If you say the word hook to a fiction writer they immediately think you’re referring to the situation or event early in the story that grabs the reader’s attention. The hook is intended to impact the reader in a way that makes them want to read further. It makes them want to, well … uh, buy your book!

The origins of the word hook harkens back to physical implements like the two hooks shown in the picture. These are actually the same two hooks except the one on the left is covered with a rubber hose and then the ends were epoxied shut. The reason for doing this is that the hook, while big enough and strong enough to meet my boating application, has a zinc coating. In a saltwater environment the zinc coating will totally rust over in a year or less. Thus, by putting the rubber hose over it and sealing it I’ve delayed the rusting by many years. Of course, had I been able to buy this hook in stainless steel I could have avoided having to add the covering.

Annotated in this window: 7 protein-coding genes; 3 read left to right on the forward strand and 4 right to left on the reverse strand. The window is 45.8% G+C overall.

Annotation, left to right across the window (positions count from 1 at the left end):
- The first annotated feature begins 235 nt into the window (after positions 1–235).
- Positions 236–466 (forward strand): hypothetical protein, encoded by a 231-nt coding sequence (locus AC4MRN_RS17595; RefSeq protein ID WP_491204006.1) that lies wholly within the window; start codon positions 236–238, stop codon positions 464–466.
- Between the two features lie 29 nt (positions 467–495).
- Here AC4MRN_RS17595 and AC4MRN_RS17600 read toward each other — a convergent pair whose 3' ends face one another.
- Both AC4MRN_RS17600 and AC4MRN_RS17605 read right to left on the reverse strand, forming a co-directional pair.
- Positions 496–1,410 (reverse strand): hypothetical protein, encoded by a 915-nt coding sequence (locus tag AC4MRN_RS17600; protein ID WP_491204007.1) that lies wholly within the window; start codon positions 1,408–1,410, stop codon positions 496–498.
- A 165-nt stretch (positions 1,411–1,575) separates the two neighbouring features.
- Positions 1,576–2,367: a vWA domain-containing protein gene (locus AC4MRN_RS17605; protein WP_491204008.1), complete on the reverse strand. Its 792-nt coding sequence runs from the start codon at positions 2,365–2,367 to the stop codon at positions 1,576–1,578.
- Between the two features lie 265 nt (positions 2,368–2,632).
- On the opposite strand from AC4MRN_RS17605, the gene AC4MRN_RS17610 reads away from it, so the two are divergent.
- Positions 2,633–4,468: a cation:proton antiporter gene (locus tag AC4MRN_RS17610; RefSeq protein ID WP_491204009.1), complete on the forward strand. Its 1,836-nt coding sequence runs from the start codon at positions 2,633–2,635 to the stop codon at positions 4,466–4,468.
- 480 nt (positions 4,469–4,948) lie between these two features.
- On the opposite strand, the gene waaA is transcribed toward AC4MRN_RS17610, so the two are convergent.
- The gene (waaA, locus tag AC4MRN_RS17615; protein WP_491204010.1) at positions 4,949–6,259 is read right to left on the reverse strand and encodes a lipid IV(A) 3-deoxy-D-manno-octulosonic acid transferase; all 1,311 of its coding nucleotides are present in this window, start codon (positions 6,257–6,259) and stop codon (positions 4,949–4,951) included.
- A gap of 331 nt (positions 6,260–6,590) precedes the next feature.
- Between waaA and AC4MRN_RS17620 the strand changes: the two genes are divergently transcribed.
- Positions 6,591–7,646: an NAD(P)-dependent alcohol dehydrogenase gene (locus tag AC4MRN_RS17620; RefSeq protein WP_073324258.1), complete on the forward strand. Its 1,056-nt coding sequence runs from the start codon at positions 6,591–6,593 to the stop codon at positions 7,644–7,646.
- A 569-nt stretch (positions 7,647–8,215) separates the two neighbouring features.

Fortunately, the hooks we use in fiction writing don’t rust. However, like the hooks in the photo they do have to be strong enough to do the intended job. Some authors, if they have a sufficient fan base, can get away with a weak hook. I’m not one of those, nor are most of the writers I know. So I’m all for a nice, strong hook.





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